The Washington Nationals and right-handed pitcher Stephen Strasburg reportedly agreed to a seven-year, $175 million contract extension on Monday. The Nationals have scheduled a press conference for Tuesday afternoon to publicly confirm the agreement.
The deal features an opt-out clause that may be exercised following the third or fourth year. The contract will take effect next season, so Strasburg may opt-out following the 2019 or 2020 season and become a free agent at age 31 or 32. The deal also includes incentives of up to $1 million for each season that he logs 180 innings.
Aside from the 2010 and 2011 seasons — which were both plagued by Tommy John surgery — Strasburg has been one of the most formidable starters in the Nationals’ organization since they drafted him in 2009.
By agreeing to this extension, Strasburg erases the negative impact his injury history might have had on a free-agent deal. Strasburg underwent the aforementioned elbow surgery in 2010, dealt with a back issue in 2013, and bickered with an oblique strain and neck tightness a year ago. The Nationals are clearly willing to look beyond Strasburg’s health problems, though, and secure him for the upcoming prime of his career.
Without the extension, Strasburg was poised to reach free agency at the conclusion of this year and figured to be the most sought after starting pitchers up for grabs. The free-agent class at the end of the season projects to lack a true top-tier class of starters. Some of the more known names set to hit the market include Andrew Cashner, R.A. Dickey, and Jeremy Hellickson.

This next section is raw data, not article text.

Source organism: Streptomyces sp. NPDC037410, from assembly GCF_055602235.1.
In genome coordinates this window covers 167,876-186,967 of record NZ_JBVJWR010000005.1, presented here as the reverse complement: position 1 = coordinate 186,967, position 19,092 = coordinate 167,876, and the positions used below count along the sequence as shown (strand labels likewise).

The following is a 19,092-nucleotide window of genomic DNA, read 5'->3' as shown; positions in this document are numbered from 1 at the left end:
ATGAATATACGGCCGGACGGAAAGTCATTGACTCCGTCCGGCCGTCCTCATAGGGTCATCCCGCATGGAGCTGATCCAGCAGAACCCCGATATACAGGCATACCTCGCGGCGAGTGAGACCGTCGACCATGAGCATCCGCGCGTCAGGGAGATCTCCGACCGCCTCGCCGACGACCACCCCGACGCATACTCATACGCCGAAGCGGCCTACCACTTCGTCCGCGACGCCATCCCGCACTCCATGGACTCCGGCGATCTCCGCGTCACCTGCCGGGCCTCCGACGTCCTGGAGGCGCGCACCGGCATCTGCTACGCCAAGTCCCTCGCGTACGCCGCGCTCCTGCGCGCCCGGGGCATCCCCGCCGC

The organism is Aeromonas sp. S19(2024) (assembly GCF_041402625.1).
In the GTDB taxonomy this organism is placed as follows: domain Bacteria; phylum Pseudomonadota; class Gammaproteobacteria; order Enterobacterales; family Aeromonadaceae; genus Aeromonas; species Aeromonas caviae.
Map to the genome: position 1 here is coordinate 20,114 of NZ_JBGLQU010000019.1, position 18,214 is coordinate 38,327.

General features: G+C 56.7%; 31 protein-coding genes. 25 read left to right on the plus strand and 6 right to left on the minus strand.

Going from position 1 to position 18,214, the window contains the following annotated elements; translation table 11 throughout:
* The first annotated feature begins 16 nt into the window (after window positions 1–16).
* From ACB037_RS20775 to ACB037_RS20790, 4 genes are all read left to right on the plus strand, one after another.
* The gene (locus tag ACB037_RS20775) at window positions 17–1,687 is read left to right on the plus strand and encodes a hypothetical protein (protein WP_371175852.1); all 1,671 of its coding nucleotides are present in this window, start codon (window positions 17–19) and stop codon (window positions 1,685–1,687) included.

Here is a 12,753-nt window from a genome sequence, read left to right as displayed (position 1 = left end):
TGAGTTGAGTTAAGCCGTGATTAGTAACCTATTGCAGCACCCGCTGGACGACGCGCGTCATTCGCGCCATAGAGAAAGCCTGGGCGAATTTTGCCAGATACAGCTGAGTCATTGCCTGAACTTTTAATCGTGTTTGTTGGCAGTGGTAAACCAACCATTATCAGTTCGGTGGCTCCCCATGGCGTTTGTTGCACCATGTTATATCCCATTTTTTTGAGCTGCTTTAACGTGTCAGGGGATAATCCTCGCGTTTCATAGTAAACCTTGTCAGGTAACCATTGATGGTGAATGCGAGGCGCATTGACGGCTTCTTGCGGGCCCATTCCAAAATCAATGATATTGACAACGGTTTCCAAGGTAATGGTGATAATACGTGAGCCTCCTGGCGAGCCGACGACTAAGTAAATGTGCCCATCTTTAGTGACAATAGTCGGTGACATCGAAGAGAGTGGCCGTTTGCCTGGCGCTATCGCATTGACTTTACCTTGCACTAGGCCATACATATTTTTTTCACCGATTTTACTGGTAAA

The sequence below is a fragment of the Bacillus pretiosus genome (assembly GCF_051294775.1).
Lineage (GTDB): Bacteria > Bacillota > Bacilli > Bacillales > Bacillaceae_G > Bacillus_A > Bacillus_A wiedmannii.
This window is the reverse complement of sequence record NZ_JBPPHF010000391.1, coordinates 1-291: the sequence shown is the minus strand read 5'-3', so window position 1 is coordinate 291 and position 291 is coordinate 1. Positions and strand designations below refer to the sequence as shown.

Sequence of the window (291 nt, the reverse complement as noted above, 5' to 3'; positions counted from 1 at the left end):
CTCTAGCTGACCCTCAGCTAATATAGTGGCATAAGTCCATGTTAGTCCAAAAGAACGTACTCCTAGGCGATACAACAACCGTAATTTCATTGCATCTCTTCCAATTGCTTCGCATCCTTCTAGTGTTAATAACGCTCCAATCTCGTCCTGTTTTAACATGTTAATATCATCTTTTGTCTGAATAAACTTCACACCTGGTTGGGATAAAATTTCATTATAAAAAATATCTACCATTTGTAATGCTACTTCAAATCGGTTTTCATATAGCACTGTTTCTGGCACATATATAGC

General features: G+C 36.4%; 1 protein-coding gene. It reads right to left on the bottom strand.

Strasburg pairs well with rotation mate Max Scherzer, who received a seven-year, $210 million contract as a free agent in January of 2015. Strasburg and Scherzer serve as nifty mentors for Washington’s young and maturing starters, including Joe Ross and Lucas Giolito, even though Giolito is still in the pipeline.
In over 820 career innings with the Nationals, Strasburg has posted an earned run average of 3.07. In that same span, Strasburg has whiffed nearly five batters for every walk he has surrendered.